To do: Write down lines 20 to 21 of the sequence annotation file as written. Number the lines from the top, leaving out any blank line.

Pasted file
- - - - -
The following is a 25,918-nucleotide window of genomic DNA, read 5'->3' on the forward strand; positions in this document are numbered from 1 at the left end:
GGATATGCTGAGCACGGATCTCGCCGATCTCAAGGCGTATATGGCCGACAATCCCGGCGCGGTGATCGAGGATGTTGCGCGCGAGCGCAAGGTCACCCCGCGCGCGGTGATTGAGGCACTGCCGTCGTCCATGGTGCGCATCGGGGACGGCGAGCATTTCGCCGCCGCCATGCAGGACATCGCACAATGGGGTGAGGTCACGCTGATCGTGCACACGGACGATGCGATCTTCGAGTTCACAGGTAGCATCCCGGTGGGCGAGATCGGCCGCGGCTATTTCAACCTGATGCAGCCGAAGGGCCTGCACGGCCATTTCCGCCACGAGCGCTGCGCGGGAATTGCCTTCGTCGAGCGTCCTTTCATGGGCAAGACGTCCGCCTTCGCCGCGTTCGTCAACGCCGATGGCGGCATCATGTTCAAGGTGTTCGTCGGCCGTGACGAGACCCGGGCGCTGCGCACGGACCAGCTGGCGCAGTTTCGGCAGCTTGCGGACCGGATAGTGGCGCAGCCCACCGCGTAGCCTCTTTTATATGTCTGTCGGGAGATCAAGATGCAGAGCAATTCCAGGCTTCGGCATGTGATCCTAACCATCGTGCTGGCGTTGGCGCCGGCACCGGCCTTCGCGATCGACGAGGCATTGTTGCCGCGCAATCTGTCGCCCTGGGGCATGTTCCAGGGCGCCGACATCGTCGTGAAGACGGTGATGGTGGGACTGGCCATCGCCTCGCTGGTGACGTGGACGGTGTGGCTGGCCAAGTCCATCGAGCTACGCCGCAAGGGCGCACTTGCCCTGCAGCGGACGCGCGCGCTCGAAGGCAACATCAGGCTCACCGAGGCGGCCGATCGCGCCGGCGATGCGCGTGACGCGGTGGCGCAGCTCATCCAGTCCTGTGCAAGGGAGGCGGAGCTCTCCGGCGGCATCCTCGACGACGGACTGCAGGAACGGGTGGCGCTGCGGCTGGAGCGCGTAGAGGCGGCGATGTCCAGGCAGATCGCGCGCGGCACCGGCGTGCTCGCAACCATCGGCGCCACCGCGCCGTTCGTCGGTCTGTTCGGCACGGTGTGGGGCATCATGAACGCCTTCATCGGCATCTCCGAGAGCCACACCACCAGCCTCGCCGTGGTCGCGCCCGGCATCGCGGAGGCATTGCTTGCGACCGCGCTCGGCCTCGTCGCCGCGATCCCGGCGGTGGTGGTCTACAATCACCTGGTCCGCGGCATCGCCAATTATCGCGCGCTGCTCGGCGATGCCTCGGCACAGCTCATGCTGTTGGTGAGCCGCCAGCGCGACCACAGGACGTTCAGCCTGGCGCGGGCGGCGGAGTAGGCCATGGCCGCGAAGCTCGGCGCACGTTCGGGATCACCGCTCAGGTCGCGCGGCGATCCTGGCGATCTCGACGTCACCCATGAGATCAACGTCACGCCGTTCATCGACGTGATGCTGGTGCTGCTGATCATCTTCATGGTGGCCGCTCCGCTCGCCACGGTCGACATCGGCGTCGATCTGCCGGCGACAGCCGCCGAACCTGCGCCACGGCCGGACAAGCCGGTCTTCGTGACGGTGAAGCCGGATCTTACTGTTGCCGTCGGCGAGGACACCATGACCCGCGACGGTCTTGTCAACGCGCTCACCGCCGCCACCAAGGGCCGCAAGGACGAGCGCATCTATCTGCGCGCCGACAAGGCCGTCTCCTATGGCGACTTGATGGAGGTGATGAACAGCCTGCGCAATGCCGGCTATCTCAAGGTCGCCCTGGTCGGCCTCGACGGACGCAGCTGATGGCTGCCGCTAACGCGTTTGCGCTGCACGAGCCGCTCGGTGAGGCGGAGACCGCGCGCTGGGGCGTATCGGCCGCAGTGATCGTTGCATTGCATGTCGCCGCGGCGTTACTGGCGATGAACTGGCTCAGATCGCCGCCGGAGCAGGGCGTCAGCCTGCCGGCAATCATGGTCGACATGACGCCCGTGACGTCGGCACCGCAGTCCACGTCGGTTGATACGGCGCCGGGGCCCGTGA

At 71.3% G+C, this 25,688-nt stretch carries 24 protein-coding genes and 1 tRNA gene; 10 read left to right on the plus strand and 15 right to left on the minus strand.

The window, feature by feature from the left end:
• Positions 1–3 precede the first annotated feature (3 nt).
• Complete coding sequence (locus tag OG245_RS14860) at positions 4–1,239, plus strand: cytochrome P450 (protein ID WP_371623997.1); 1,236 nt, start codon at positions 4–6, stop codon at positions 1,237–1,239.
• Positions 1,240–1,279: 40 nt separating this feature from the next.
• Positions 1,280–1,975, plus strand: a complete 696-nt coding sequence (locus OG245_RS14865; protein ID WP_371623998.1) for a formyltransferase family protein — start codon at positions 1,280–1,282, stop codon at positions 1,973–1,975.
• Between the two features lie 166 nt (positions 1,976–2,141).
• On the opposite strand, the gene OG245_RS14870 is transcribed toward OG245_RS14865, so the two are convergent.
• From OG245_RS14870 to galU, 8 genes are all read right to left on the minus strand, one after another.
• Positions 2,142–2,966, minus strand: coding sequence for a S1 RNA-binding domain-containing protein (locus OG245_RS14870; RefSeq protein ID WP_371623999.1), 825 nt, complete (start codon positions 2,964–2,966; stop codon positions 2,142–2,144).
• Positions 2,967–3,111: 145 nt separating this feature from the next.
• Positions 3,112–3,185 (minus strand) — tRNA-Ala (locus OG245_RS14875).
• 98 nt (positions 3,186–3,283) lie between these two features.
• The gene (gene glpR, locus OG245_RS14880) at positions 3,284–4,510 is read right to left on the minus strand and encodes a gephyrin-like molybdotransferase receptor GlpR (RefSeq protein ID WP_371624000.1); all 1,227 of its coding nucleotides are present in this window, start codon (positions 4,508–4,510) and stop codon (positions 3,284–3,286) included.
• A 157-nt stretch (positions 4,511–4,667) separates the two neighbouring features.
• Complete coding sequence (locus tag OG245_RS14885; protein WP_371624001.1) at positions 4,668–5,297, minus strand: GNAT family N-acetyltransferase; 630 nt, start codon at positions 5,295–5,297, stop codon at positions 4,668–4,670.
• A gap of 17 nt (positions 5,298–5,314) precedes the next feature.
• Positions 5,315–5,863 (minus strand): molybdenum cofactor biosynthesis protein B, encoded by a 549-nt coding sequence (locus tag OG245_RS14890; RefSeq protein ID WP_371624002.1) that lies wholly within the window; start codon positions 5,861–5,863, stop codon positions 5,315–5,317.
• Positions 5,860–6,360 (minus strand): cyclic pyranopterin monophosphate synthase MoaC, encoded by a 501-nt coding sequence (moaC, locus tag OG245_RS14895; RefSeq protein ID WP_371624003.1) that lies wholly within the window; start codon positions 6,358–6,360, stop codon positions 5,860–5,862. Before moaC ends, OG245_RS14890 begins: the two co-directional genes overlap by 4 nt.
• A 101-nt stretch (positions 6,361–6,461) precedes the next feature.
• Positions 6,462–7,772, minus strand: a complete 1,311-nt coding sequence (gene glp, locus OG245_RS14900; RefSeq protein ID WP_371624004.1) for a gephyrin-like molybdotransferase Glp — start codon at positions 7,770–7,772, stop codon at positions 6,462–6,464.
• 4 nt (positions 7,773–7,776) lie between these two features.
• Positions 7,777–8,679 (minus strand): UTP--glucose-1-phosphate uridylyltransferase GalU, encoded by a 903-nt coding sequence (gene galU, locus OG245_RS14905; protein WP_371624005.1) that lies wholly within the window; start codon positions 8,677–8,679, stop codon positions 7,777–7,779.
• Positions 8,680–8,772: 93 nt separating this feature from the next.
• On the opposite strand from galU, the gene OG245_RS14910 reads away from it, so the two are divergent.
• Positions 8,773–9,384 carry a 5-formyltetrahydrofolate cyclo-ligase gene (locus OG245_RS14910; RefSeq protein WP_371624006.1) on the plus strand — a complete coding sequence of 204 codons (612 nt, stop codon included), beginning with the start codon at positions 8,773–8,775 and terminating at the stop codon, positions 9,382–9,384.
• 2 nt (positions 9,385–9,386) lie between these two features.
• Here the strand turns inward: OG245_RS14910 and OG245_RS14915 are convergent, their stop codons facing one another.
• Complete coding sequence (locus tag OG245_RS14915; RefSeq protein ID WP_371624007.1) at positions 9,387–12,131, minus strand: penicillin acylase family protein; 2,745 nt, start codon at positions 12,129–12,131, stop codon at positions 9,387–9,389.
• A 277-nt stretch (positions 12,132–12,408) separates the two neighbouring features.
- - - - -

• Positions 5,315–5,863 (minus strand): molybdenum cofactor biosynthesis protein B, encoded by a 549-nt coding sequence (locus tag OG245_RS14890; RefSeq protein ID WP_371624002.1) that lies wholly within the window; start codon positions 5,861–5,863, stop codon positions 5,315–5,317.
• Positions 5,860–6,360 (minus strand): cyclic pyranopterin monophosphate synthase MoaC, encoded by a 501-nt coding sequence (moaC, locus tag OG245_RS14895; RefSeq protein ID WP_371624003.1) that lies wholly within the window; start codon positions 6,358–6,360, stop codon positions 5,860–5,862. Before moaC ends, OG245_RS14890 begins: the two co-directional genes overlap by 4 nt.